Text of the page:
This may be so, but need not be. There is also the positive aspect that, with more money in their hands, miners and their families will be able to buy more, so increasing the demand for products.  Unfortunately, this often means imported products, so raising another issue that is seldom adequately addressed.

In any event, better pay, even at the level of R11,000 for rock drill operators, will not solve the lack of amenities, the usurious demands of the shack farm loan sharks, the mashonisas, or the fact that perhaps more than a third of miners are employed through outsourced companies who may pay considerably less.

For example, and despite the comment by National Union of Mineworkers (NUM) general secretary Frans Baleni, the 1200 mineworkers retrenched last week from a Lonmin development shaft, were not employed by Lonmin:  they worked for construction company, Murray and Roberts.  No details are yet available in this case, but construction company employees generally earn less than their mining company counterparts.

It is also accepted that at least 30 per cent of mineworkers are employed via outsourced labour brokers. Yet throughout all the argument about Marikana and the subsequent eruptions this issue was not dealt with in any depth and rumour abounded.  Contrary to one widespread item of gossip, businessman Cyril Ramaphosa, an ANC executive member, Lonmin director and former general secretary of NUM, does not own a labour broking company.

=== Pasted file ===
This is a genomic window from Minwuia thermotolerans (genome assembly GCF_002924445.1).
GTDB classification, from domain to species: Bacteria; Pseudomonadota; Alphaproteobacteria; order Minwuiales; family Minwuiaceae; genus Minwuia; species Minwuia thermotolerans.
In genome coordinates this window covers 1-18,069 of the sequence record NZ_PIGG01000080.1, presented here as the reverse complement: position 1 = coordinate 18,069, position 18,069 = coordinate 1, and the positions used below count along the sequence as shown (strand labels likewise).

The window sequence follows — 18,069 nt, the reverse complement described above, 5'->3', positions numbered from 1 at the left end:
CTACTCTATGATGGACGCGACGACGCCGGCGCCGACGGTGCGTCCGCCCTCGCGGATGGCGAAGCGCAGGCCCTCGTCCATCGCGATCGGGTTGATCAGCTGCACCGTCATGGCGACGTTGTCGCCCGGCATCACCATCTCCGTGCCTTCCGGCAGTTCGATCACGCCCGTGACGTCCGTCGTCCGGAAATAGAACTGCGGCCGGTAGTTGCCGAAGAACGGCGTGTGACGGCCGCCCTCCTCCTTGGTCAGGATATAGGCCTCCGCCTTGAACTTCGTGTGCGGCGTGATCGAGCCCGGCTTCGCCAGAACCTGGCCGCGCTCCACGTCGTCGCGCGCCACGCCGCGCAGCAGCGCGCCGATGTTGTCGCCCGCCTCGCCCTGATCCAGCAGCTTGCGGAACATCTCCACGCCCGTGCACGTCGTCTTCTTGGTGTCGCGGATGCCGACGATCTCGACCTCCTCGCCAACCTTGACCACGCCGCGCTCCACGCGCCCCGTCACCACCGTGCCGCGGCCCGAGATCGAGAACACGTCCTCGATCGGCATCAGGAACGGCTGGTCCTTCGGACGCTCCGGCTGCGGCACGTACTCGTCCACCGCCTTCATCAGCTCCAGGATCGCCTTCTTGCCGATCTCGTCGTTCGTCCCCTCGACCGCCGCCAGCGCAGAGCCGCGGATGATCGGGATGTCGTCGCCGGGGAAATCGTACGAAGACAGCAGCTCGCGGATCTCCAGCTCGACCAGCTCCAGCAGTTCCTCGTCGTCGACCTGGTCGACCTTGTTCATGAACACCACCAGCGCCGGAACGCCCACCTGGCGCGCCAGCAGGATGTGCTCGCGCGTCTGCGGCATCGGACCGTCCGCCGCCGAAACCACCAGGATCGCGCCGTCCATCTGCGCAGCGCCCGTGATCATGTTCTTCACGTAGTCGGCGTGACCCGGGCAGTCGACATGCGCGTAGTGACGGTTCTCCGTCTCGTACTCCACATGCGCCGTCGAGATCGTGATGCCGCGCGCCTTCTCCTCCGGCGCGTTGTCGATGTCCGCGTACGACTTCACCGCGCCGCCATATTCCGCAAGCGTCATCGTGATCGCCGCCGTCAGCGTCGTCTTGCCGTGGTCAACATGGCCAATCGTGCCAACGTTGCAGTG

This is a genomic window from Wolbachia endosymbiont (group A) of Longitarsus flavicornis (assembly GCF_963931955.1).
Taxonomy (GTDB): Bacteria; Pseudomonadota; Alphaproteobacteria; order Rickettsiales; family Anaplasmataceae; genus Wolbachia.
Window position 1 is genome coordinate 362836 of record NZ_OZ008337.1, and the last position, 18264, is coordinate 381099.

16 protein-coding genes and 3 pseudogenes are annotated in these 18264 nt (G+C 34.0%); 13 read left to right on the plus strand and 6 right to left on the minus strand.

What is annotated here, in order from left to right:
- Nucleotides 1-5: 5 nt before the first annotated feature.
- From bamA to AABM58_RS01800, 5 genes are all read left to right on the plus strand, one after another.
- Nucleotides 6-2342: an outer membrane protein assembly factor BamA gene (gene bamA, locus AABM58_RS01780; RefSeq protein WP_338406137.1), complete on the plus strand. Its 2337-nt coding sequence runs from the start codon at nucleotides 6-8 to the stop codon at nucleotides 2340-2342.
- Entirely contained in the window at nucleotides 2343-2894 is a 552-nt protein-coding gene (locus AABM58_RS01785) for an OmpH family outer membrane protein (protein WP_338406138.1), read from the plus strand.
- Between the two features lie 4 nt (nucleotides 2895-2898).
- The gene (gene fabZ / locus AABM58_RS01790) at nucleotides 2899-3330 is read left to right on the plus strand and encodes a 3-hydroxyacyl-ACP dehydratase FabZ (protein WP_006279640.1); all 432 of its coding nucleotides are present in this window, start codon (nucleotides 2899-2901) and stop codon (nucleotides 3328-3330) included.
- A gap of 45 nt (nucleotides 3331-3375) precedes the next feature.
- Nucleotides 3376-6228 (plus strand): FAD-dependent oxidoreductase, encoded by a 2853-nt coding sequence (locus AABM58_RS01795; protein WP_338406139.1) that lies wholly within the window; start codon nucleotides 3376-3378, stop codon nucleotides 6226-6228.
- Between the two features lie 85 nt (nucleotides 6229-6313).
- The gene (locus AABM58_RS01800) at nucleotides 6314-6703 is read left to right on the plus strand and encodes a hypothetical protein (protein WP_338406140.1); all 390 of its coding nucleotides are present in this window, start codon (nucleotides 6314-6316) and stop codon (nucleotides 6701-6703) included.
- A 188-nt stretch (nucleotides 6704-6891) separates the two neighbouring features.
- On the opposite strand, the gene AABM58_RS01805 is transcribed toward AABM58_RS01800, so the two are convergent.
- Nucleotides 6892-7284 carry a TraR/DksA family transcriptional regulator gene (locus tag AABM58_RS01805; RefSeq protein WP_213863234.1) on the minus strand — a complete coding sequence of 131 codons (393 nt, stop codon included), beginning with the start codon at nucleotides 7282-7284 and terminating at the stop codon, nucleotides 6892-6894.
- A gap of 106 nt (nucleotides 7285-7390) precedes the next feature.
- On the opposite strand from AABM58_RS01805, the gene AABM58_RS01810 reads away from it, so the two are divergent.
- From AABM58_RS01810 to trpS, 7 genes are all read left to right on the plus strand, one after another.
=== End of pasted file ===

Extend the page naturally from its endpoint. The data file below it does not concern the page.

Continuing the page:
However, the ANC investment arm, Chancellor House, has mining interests and one of the fiercest critics of the mining industry, the South African Communist Party (SACP), has a connection with a controversial new platinum mine. Matlotlo Trading 115 is a wholly owned subsidiary of Masincazelane Trust, the “social investment arm” of the SACP.  It owns 10 per cent of Toboti Platinum at Kalkfontein.

Matlotlo is in partnership in Kalkfontein with major industry player, Impala Platinum. Implats has a 20 per cent stake in Toboti.

So while there clearly needs to be a thorough investigation into the role played by mining companies, there is also a need for considerable introspection on the part of shareholding entities and their beneficiaries.  But until and unless all the issues raised by the Marikana moment — and which apply to the country as a whole — are comprehensively addressed, the social fabric of South Africa will continue to become dangerously frayed.


ANC flag

Independent Newspapers

Photo: Phill Magakoe.


One can bet one’s bottom rand that the massacre of 34 workers at Marikana last month would not have happened if they had been allied to Cosatu.